The Supreme Court decision in Marsh v. Chambers, 463 U.S. 783 (1983), found that the longstanding practice by which Nebraska hired a chaplain to open each legislative day with prayer did not violate the establishment clause of the First Amendment.

Since 1965 the legislature had employed Presbyterian minister Robert Palmer to offer the opening prayer. Ernest Chambers, a longstanding member of the Nebraska legislature, filed a lawsuit seeking to enjoin the practice. The Eighth U.S. Circuit Court of Appeals ruled that the practice violated the establishment clause of the First Amendment.

The Supreme Court reversed 6-3 in a majority opinion written by Chief Justice Warren E. Burger. Noting that this practice was “deeply embedded in the history and tradition of this country,” Burger traced the practice back to the Continental Congress and to the First Congress under the Constitution, which approved the appointment of a chaplain three days before agreeing to the language of the Bill of Rights. In Nebraska, the practice actually preceded statehood. Although acknowledging that “[s]tanding alone, historical patterns cannot justify contemporary violations of constitutional guarantees,” Burger thought that this history helped verify that the practice posed no real threat of the establishment of religion. Burger pointed out that the participants involved were adults and that the prayers in question were “simply a tolerable acknowledgment of beliefs widely held among the people of this country.” Burger dismissed concerns generated by the fact that the chaplain had held his job for almost 20 years, that he was paid at public expense, and that the prayers were in the Judeo-Christian tradition. He further cited the Court’s dictum in Abington School District v. Schempp (1963), about distinguishing “between real threat and mere shadow.”

In dissent, Justice William J. Brennan Jr. (joined by Justice Thurgood Marshall) indicated that he had changed his thoughts on the subject since his concurring opinion in Abington. He believed that Nebraska’s practice violated all three prongs of the Lemon test — the primary purpose and primary effect of the practice were to advance religion, and it excessively involved the state both in “monitoring and overseeing religious affairs” and in creating the possibility of political divisiveness. Brennan further argued that the practice trenched on the principles of “separation” of church and state and “neutrality” that he believed the establishment clause represented. He believed that these principles further served four purposes: guaranteeing “the individual right to conscience,” keeping the state “from interfering in the essential autonomy of religious life,” preventing the “trivialization and degradation of religion by too close an attachment to the organs of government,” and avoiding religious battles in the political arena.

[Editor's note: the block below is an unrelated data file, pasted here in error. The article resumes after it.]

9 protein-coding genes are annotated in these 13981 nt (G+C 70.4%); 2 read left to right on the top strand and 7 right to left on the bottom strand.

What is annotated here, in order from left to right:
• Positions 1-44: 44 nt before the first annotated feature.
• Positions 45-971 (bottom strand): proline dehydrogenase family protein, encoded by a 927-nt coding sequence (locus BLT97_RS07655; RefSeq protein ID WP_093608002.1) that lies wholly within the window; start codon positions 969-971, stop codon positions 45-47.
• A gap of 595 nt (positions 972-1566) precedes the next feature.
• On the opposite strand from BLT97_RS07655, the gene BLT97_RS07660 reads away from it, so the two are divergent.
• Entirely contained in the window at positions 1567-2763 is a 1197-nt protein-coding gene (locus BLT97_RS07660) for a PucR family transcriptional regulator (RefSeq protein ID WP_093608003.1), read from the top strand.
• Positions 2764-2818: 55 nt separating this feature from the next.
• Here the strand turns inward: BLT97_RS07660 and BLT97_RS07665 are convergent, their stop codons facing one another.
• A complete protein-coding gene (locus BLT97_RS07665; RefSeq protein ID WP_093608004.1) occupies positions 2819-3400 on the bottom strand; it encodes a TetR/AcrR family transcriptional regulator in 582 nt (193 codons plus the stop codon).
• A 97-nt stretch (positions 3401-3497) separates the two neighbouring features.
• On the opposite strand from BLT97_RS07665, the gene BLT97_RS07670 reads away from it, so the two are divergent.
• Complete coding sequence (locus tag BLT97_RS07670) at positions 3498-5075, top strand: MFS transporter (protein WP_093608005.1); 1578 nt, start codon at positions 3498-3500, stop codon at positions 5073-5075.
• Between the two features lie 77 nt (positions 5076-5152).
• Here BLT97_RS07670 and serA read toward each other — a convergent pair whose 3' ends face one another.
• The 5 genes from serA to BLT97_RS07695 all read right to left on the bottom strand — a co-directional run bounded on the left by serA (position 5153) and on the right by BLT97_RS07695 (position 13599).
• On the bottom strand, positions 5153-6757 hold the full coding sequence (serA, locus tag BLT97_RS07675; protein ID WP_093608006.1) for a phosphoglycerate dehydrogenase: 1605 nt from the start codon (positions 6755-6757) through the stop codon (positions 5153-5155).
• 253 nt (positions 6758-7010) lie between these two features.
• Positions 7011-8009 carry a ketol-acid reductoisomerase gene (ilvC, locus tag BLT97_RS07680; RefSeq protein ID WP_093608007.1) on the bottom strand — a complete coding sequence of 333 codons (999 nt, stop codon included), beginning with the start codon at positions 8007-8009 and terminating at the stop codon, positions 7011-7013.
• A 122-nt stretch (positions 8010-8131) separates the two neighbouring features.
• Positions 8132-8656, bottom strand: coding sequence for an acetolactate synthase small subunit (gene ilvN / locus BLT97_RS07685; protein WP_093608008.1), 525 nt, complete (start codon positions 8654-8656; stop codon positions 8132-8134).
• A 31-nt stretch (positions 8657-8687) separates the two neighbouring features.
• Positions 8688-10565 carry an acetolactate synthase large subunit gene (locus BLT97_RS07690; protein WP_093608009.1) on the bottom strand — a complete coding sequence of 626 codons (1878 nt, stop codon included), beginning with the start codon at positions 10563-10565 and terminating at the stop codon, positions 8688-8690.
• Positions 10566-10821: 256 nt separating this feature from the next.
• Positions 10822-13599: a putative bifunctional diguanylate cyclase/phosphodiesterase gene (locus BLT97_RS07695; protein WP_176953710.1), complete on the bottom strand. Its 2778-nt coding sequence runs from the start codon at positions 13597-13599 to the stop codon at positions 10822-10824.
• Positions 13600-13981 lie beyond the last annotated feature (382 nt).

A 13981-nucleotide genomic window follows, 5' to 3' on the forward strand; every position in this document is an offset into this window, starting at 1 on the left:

Rather than simply acknowledging the importance of religion to the people, Brennan argued that the state was actually sponsoring a religious practice. Brennan had three responses to the majority’s historical arguments. First, it did not directly focus on the legislative history of the establishment clause itself. Second, he thought that the First Amendment represented not only the sentiment of Congress, but also of the states. Third, he thought the Court should not interpret the Constitution as a static document, but as one that was addressing “a vastly more diverse people than were our forefathers.” Legislative prayer was too important to classify it simply as a de minimis violation.

In a separate dissent, Justice John Paul Stevens expressed concern that a democratically elected legislature was always likely to select clergy of those denominations that are in the ascendancy. Marsh v. Chambers is an example of a Supreme Court decision that accommodates a religious practice largely on the basis of history and tradition.

Relying large on the decision in Marsh, in Town of Greece v. Galloway (2014), the Supreme Court narrowly upheld the practice of a New York town of having a prayer before its meetings. 

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